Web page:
Get ready for culinary business accelerator

Posted 4/19/16

If all goes as expected, on July 1 the grant money for Immokalee’s culinary accelerator will be in place and construction on the facility can begin. Dr. Marshall Goodman, of Economic Incubators, …

You must be a member to read this story.

Join our family of readers for as little as $5 per month and support local, unbiased journalism.

Already have an account? Log in to continue. Otherwise, follow the link below to join.

Please log in to continue

Log in
I am anchor

Get ready for culinary business accelerator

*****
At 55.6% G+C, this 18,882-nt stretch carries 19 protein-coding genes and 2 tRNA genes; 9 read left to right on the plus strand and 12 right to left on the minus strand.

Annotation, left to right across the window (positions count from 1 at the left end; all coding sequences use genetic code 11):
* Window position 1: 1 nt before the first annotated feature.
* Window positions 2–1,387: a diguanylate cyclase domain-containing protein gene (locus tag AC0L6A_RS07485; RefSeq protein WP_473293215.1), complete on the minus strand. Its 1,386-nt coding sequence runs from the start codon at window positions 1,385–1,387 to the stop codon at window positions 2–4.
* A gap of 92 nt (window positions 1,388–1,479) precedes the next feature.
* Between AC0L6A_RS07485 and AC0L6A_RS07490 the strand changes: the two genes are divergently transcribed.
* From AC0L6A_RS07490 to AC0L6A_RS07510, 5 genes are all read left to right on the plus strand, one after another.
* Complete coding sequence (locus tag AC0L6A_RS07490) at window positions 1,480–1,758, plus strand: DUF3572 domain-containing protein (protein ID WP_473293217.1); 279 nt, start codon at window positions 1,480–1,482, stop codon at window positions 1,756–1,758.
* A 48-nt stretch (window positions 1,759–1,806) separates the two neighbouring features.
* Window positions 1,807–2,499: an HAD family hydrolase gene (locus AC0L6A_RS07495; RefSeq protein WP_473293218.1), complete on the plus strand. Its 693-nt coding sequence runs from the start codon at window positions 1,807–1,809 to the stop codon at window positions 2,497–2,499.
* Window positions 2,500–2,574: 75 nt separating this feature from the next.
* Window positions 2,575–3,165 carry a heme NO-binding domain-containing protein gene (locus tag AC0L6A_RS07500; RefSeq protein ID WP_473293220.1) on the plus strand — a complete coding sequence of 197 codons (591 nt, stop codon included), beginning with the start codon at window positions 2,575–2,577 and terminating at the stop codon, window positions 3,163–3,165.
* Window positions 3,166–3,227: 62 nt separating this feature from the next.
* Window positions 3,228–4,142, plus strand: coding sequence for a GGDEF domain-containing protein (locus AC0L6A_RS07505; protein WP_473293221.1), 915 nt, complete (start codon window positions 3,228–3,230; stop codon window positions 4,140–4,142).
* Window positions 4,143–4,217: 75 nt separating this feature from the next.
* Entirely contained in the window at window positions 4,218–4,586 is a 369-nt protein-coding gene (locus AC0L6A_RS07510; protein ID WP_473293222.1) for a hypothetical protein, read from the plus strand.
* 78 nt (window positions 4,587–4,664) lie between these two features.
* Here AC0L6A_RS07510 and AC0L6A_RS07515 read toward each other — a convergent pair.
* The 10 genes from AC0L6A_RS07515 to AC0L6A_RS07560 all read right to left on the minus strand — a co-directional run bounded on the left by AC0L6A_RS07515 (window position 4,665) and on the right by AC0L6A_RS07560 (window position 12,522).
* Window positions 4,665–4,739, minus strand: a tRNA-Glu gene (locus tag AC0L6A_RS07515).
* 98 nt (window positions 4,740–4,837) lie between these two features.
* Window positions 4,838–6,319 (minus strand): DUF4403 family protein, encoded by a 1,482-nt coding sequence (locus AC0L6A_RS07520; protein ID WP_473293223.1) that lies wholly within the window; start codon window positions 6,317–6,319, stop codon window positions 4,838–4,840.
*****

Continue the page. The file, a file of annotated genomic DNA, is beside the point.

If all goes as expected, on July 1 the grant money for Immokalee’s culinary accelerator will be in place and construction on the facility can begin. Dr. Marshall Goodman, of Economic Incubators, Inc., a nonprofit company that will run the food facility in a county-owned facility. Not too long ago, the county lost $1.8 million in grant monies for the Immokalee accelerator when the check did not arrive for six months, allowing no time to complete construction. But once again, Immokalee has an opportunity to complete the dream of a community culinary facility that would provide FDA/USDA certified kitchen facilities for small food business start ups. The Naples business incubator, is already up and running and is available to help prospective new business owners with business plans and empower entrepreneurs by helping them get their product into stores and on the internet. The culinary facility will be located at Immokalee Airport tech park, utilizing half the building - 5,000 square feet - which formerly housed a wood shutter manufacturing company. It needs a lot of renovation/upgrade to transform it into a commercial kitchen with food processing equipment. The facility is intended for use by small to medium sized culinary entrepreneurs trying to get established. The kitchen will be available to those wanting to create food products like pasta, gelato, salsa, barbecue sauce, energy bars and pastries as well as beverages like Florida’s own citrus juices and even distilled liquor. It is hoped that this community project will attract cooperation from large companies like USSC and other local farmers through donations of ingredients like vegetable culls not up to direct market grade, but good wholesome ingredients. This facility will be open to anyone with state certification to book time in the commercial kitchen. Certification should not be a problem for most food producers since most already have the proper certification, but Dr. Goodman said that he is working with the University of Florida to set up a course for food safety certification, as well. Already a number of companies have come asking when the facility will be available and Dr. Goodman encourages entrepreneurs to go ahead and get their projects started to jump start their business. This incubator will be exactly what a small entrepreneur trying to establish his or her company will need since they don’t have the capacity or certification in their personal kitchens and don’t have the capital to build their own processing facility. It will be a one step location for prep, cook, distill locally grown, produced and marketed foods. The University of Florida is partnering with the project to analyze food safety and shelf life for businesses. The Immokalee facility will be equipped to help entrepreneur produce, package, label and ship product. culinaryThe facility is meant to be shared, providing many different entrepreneurs space to kick start their businesses. It will have hot and cold stations, baking and confectionery stations - no multiple uses at one station at same time. People will rent space at the stations in blocks of time. The facility will need full-time personnel to run the machine, which can operate 24/7. Each entrepreneur will be responsible for cleaning up their own area when they finish, but the county will outsource cleaning the facility to ensure the required high standard of maintenance. Dr. Goodman noted that this facility will “open a ton of markets” to local entrepreneurs. It should take about nine months to build once the money is in hand. Then all a prospective company will need is their recipe, worker(s) and their own ingredients. However, unforeseen permiting issues can hold up construction. In addition, Dr. Goodman said they have applied for a USDA grant $200,000 and a US Economic Development agency grant $750,000 to supplement construction costs and equipment. In particular, they want a $620,000 Hiperbaric 55 processor, which uses water pressure to kill bacteria in food without using pasteurization that changes flavor in foods like juice, shellfish and vegetables. If they are successful in getting the grant, Immokalee will have the only such machine in all of South Florida, making this facility extremely attractive to many area customers. “The goal,” Dr. Goodman said, “is to be 21st Century high tech in the ag industry and to be a high tech center.” This will be a huge asset to local entrepreneurs and to the entire community from the beginning, but they’re already looking forward to increasing the facility’s use by becoming certified for kosher and vegan foods. Dr. Goodman said he is “very excited” about starting construction and is grateful for the community support shown by the Chamber of Commerce and CRA. District 5 Commissioner Tim Nance helped build an invaluable partnership with UF/IFAS Southwest Florida Research and Education Center Director Dr. Calvin Arnold. The idea is to create new companies by getting government and private donations, putting the process in reach of the small entrepreneur. He encourages anyone interested in renting time at the Immokalee accelerator not to wait till the facility is complete. Help is available from the Naples accelerator to set up your business plan and marketing so when the kitchen opens you’ll be ready to go.